It’s so easy to look beyond a person while they are right there in front of you. We become distracted by our thoughts, something going on in the vicinity, the buzzing of a text message notification from our phone, resulting in lack of focus and losing sight of the person in front of us, what they are saying, may be feeling or experiencing.
William Shakespeare once said, “The Eyes are the Window to your soul.” I believe this. When I am rested and happy my eyes are a deep brown, vibrant and shiny. My eyelids are taught and my eyes appear to be smiling. When I am concerned, tired or sick my eyes are dull, my lids droop and the color turns mousy brown. My eyes are a window to my soul for sure.
I would like to propose an exercise. The next time you are with a friend be present, look at their eyes and attempt to see beyond the obvious. Is there something different? Are they brilliant, dull, scrunched, lined, arched, raised, droopy? Our eyes tell the story of what is going on with us at any given time. As a friend, it is incumbent upon us to be present enough to notice nuances that could signal something wonderful happening in our friend’s life or a challenge they may be facing.
Don’t be afraid to ask questions. “You okay?” is innocuous enough to not insult or insinuate anything other than casual concern. Depending on how a person answers that simple inquiry will determine how you proceed. I rarely take “I’m ok,” as a good enough answer. I’m just one of those people who probes to get answers not to be intrusive but because I genuinely care.
Friendship is more than getting together for lunch, dinner, a play, hiking, a movie or whatever activity you enjoy. It is being present during these activities and looking behind the eyes of the person across from you to truly connect with and know your friend on a deeper level.
April 7th: “Advocate”
noun : a person who speaks or writes in support or defense of a person, cause, etc. (usually followed by of): a person who pleads for or in behalf of another; intercessor.
I have known for a long time how important it is to have someone, other than yourself, who is there to advocate for you in situations where you may be unable to do so. This became even more evident when helping a friend, I’ll call her Annie, who recently went through hip replacement surgery, faced some complications and was referred to a rehabilitative care facility following her release from the hospital.
The facility Annie was referred to is a “for-profit” facility approved by Medicare. Another friend and I arranged to see Annie the day she arrived at the facility. Annie had already been in the hospital for five days without a shower and was feeling grungy and emotionally low. I asked Annie when she would be receiving a shower and she said the nurse was very clear that each patient has specific shower days. Annie was scheduled for her first shower in two days – YIKES! – with the next one four days after that. I could see Annie was very distraught thinking that she had to lay in her own stink another two days and have the physical therapist exposed to her in her current state.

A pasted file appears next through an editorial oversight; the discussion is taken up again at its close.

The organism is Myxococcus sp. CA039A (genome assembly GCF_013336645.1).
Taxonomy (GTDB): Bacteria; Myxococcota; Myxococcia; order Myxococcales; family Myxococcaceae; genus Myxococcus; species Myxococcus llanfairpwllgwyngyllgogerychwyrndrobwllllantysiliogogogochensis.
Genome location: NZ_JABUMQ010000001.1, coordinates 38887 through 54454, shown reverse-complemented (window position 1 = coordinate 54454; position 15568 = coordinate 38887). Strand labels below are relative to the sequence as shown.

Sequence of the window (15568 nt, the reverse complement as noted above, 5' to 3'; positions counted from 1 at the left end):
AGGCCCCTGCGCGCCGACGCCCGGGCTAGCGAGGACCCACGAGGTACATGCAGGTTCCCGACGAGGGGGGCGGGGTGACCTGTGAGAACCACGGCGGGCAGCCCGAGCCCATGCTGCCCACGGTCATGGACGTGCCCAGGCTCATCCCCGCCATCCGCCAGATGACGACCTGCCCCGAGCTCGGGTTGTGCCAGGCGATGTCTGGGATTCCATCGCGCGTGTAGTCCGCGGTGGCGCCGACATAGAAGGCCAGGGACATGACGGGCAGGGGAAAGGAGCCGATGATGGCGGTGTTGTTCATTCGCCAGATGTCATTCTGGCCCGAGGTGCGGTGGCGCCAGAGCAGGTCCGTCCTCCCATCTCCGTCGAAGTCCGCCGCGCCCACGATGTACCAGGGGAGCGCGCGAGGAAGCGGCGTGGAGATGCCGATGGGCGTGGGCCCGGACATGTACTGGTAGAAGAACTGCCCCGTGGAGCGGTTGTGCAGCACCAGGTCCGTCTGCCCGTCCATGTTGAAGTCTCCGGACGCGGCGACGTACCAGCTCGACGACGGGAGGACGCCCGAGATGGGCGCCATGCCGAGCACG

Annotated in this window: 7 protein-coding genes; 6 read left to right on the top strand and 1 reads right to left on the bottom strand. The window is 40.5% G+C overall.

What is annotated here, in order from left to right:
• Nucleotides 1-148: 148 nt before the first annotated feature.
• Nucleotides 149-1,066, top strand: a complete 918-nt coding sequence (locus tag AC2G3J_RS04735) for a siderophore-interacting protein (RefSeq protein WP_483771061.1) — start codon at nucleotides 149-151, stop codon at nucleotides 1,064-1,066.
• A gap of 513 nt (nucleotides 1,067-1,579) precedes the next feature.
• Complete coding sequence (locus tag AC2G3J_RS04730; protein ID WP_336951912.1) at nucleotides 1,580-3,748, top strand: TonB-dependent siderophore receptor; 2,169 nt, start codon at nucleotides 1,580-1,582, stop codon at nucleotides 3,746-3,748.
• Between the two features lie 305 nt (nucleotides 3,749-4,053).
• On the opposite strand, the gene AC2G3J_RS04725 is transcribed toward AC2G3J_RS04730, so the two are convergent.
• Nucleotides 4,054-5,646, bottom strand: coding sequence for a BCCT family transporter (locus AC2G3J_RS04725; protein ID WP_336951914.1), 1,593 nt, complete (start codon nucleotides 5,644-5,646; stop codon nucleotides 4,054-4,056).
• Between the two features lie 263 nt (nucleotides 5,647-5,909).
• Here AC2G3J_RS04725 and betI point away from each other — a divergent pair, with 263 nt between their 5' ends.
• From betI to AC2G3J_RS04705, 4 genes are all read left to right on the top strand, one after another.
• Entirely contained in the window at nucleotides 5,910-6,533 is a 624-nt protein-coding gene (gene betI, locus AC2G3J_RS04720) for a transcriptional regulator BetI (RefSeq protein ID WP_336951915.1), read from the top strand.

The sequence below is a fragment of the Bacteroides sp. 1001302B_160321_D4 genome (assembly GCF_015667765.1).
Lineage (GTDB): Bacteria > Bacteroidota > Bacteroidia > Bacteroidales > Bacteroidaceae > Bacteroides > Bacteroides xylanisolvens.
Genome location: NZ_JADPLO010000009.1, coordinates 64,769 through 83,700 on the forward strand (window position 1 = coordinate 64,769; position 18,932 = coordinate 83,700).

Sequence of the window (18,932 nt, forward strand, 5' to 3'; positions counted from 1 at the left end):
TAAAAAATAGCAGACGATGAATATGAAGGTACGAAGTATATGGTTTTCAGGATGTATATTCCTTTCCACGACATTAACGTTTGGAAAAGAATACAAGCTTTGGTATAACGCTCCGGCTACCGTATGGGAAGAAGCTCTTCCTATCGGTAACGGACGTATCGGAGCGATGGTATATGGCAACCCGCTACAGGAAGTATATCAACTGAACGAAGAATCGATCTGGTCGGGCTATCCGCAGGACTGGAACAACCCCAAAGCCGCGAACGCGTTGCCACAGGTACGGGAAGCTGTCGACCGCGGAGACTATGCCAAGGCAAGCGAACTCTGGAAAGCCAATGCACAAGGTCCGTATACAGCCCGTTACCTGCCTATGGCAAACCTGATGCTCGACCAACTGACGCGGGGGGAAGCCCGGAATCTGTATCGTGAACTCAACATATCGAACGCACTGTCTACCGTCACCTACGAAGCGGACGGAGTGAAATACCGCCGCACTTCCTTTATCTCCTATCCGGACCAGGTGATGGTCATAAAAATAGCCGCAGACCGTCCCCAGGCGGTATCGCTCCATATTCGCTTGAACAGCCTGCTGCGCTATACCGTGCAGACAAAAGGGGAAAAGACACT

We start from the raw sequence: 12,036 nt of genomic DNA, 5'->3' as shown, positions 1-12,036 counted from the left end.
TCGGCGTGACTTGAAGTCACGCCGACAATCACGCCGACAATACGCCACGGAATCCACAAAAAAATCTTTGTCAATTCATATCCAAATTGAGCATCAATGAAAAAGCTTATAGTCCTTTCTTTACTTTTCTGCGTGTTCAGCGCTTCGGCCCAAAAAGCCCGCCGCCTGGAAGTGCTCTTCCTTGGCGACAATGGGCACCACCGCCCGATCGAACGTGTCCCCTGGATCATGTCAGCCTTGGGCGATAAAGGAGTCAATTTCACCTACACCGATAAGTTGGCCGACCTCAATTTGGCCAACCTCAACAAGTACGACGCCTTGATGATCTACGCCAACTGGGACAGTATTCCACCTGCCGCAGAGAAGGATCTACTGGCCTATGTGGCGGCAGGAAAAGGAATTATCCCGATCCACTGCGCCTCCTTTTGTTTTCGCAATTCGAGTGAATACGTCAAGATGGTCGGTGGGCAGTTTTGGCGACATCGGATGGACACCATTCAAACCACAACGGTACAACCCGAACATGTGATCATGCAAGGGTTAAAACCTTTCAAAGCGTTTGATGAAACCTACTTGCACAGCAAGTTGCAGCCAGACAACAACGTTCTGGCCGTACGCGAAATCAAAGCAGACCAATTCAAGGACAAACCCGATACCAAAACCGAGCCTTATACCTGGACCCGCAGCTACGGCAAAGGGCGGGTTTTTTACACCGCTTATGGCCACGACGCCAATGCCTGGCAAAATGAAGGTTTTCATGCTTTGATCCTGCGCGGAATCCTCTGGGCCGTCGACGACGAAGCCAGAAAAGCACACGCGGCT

I told Annie we would see what we could do to accelerate the shower schedule. I approached the nurses station, where I was greeted with less than enthusiastic staff who grunted, “what?”
No smile, no “May I help you.” Not a whisper of concern, friendliness, empathy or urgency was noted. I explained Annie’s shower issue and asked what we could do to resolve this. I was told that if Annie received a shower today it would take her off the schedule for a shower in two days later and she would be waiting six days for a second shower. There was no give and take.
I asked if we could give her a shower “right now.” The three-staff people standing at the nurse’s station looked at me like I had three heads. I said, “What? May we give her a shower or not. I don’t think it’s right she arrives in a new place and has to sleep here her first night feeling dirty.” I asked and was assured that the shower we would give Annie today would not negate the shower to come in two days.
With the approval of the “powers that be but don’t care,” we helped Annie to the shower room, stripped her out of her clothes, showered her body, washed and conditioned her hair, dressed her in clean clothes, styled her hair, helped her brush her teeth and got her back into bed. We made the shower experience fun with lots of kidding around to alleviate the discomfort that goes with needing the help of others to bathe yourself.
This is not the only issue that has had to be managed during Annie’s stay. She has needed help with awful treatment from the staff, they treat you like your invisible; receiving appropriate medication in a timely manner; charting issues; communication between facility caregivers and the patient’s primary doctor; cleanliness of the facility; sanitary practices; and, the list goes on.
I am sure not all facilities are like the one Annie was sent to. Some may be better and some worse. What I learned through this experience is how important it is to have an advocate or advocates for you to ensure you receive the care you need in a manner that is respectful and in an environment, that promotes healing starting with the caregiver’s attitudes and service, all the way to the cleanliness of the facility and good nutrition. If Annie had not had some strong-willed friends to advocate on her behalf I hate to think of what her time in that place would have been like.
Please ensure you have an advocate clearly identified in your living will, health care directive or give verbal or written consent for a person or persons to advocate on your behalf whenever you are or think you may be unable to do so yourself.